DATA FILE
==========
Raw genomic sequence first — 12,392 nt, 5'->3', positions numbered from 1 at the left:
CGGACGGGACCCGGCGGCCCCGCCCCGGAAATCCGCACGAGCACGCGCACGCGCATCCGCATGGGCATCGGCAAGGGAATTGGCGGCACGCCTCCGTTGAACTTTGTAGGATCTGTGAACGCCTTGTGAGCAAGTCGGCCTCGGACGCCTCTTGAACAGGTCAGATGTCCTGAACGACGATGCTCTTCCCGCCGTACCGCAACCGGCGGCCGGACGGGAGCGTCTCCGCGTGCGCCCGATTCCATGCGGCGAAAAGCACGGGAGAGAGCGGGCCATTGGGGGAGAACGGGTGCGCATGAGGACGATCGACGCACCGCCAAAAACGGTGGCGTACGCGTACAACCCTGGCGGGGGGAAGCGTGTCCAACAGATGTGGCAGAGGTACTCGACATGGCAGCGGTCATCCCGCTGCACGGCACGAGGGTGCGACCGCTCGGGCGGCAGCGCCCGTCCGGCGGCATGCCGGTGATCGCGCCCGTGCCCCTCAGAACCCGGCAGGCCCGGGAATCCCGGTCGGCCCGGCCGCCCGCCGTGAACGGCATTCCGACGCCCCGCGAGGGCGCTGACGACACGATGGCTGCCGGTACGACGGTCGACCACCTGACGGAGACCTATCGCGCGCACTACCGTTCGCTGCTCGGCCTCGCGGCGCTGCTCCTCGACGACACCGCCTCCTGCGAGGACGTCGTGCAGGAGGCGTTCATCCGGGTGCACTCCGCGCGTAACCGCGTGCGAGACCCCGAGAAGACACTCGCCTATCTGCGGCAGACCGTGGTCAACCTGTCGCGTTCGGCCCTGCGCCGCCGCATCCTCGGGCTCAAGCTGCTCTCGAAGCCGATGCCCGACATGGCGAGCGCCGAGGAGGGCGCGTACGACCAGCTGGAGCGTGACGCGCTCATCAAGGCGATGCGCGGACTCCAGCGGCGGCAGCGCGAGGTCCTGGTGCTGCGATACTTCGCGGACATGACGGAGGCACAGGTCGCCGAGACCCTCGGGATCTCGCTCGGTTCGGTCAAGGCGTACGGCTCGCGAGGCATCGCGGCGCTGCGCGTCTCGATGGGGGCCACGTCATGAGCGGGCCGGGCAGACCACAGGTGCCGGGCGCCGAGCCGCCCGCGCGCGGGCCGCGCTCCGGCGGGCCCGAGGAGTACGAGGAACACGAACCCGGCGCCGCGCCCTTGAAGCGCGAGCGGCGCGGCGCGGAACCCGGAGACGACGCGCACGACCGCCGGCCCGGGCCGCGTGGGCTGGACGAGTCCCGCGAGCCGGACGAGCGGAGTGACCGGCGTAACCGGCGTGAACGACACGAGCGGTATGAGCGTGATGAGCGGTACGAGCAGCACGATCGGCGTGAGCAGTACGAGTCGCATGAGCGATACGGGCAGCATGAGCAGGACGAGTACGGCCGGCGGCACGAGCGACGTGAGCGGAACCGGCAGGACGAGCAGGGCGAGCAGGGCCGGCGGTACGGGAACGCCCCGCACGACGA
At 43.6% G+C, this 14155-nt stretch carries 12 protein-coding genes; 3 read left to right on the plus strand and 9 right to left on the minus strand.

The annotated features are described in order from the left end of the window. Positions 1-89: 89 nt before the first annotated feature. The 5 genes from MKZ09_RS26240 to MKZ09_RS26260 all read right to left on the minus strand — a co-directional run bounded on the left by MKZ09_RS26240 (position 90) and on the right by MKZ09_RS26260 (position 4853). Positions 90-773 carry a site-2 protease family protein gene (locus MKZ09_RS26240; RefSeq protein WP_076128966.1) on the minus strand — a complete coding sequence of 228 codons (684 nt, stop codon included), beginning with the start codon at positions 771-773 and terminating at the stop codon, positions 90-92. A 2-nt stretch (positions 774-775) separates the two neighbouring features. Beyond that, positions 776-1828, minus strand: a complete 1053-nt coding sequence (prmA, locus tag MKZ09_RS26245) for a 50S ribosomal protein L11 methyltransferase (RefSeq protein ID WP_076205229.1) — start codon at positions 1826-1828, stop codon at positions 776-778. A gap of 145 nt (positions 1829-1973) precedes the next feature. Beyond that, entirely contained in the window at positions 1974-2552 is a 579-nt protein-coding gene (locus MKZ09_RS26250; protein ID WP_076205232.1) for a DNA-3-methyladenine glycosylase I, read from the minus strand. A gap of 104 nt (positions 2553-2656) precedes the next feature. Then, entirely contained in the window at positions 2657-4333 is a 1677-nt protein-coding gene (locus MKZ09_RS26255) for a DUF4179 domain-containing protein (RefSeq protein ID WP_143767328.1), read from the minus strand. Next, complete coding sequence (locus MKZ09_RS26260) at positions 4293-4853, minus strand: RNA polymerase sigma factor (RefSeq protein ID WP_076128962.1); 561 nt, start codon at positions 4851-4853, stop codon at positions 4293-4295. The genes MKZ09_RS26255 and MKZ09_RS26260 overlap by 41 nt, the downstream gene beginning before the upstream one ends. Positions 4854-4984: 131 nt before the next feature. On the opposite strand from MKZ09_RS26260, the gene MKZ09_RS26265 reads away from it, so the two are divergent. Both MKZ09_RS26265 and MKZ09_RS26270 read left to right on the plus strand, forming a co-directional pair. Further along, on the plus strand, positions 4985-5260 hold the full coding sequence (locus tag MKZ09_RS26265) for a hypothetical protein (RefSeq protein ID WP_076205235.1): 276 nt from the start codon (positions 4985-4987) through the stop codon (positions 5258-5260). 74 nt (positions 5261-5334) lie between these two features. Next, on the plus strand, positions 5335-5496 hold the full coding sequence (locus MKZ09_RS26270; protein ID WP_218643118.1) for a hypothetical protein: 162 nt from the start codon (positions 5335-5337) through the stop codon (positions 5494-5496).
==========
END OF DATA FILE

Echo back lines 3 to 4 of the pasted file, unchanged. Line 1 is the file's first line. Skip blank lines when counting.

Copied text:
At 43.6% G+C, this 14155-nt stretch carries 12 protein-coding genes; 3 read left to right on the plus strand and 9 right to left on the minus strand.

The annotated features are described in order from the left end of the window. Positions 1-89: 89 nt before the first annotated feature. The 5 genes from MKZ09_RS26240 to MKZ09_RS26260 all read right to left on the minus strand — a co-directional run bounded on the left by MKZ09_RS26240 (position 90) and on the right by MKZ09_RS26260 (position 4853). Positions 90-773 carry a site-2 protease family protein gene (locus MKZ09_RS26240; RefSeq protein WP_076128966.1) on the minus strand — a complete coding sequence of 228 codons (684 nt, stop codon included), beginning with the start codon at positions 771-773 and terminating at the stop codon, positions 90-92. A 2-nt stretch (positions 774-775) separates the two neighbouring features. Beyond that, positions 776-1828, minus strand: a complete 1053-nt coding sequence (prmA, locus tag MKZ09_RS26245) for a 50S ribosomal protein L11 methyltransferase (RefSeq protein ID WP_076205229.1) — start codon at positions 1826-1828, stop codon at positions 776-778. A gap of 145 nt (positions 1829-1973) precedes the next feature. Beyond that, entirely contained in the window at positions 1974-2552 is a 579-nt protein-coding gene (locus MKZ09_RS26250; protein ID WP_076205232.1) for a DNA-3-methyladenine glycosylase I, read from the minus strand. A gap of 104 nt (positions 2553-2656) precedes the next feature. Then, entirely contained in the window at positions 2657-4333 is a 1677-nt protein-coding gene (locus MKZ09_RS26255) for a DUF4179 domain-containing protein (RefSeq protein ID WP_143767328.1), read from the minus strand. Next, complete coding sequence (locus MKZ09_RS26260) at positions 4293-4853, minus strand: RNA polymerase sigma factor (RefSeq protein ID WP_076128962.1); 561 nt, start codon at positions 4851-4853, stop codon at positions 4293-4295. The genes MKZ09_RS26255 and MKZ09_RS26260 overlap by 41 nt, the downstream gene beginning before the upstream one ends. Positions 4854-4984: 131 nt before the next feature. On the opposite strand from MKZ09_RS26260, the gene MKZ09_RS26265 reads away from it, so the two are divergent. Both MKZ09_RS26265 and MKZ09_RS26270 read left to right on the plus strand, forming a co-directional pair. Further along, on the plus strand, positions 4985-5260 hold the full coding sequence (locus tag MKZ09_RS26265) for a hypothetical protein (RefSeq protein ID WP_076205235.1): 276 nt from the start codon (positions 4985-4987) through the stop codon (positions 5258-5260). 74 nt (positions 5261-5334) lie between these two features. Next, on the plus strand, positions 5335-5496 hold the full coding sequence (locus MKZ09_RS26270; protein ID WP_218643118.1) for a hypothetical protein: 162 nt from the start codon (positions 5335-5337) through the stop codon (positions 5494-5496).